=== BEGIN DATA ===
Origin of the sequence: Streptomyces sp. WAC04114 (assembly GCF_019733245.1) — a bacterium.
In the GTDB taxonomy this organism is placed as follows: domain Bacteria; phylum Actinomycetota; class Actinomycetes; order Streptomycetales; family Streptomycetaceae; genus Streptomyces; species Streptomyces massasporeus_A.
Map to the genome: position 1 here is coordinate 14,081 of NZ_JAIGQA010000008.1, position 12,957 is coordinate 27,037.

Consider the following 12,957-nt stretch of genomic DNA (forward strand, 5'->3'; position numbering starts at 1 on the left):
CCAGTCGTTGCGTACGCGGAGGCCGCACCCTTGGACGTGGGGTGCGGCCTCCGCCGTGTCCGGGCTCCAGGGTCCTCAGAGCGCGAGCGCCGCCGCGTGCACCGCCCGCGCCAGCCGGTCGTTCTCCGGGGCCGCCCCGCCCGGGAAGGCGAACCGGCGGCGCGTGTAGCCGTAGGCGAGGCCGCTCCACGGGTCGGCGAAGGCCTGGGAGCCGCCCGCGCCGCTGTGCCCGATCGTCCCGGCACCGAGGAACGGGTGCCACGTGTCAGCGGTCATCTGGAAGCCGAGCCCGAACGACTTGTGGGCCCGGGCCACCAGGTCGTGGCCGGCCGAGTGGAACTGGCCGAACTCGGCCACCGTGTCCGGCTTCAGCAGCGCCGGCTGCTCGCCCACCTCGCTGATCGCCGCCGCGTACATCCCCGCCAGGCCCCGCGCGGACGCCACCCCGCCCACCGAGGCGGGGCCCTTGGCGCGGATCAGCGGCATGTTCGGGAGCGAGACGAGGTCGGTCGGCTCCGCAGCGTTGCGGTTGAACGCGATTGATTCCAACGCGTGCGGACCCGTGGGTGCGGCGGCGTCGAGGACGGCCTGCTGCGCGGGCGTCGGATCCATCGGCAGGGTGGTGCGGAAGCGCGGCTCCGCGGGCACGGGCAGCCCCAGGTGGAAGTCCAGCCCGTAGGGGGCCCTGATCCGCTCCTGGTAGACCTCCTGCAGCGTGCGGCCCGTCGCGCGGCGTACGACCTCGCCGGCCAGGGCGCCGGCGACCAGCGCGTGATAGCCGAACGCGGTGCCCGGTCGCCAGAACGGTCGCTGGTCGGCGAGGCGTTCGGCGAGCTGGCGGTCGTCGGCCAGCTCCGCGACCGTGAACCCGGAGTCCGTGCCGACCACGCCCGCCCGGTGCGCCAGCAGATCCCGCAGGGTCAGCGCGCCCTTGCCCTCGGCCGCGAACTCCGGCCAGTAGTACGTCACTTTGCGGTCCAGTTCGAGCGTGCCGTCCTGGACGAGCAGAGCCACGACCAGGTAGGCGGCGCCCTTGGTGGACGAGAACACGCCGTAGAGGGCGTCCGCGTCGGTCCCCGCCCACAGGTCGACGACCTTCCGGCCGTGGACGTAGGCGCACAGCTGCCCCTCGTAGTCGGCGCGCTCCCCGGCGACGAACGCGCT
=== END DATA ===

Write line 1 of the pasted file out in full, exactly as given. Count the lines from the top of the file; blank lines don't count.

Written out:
Origin of the sequence: Streptomyces sp. WAC04114 (assembly GCF_019733245.1) — a bacterium.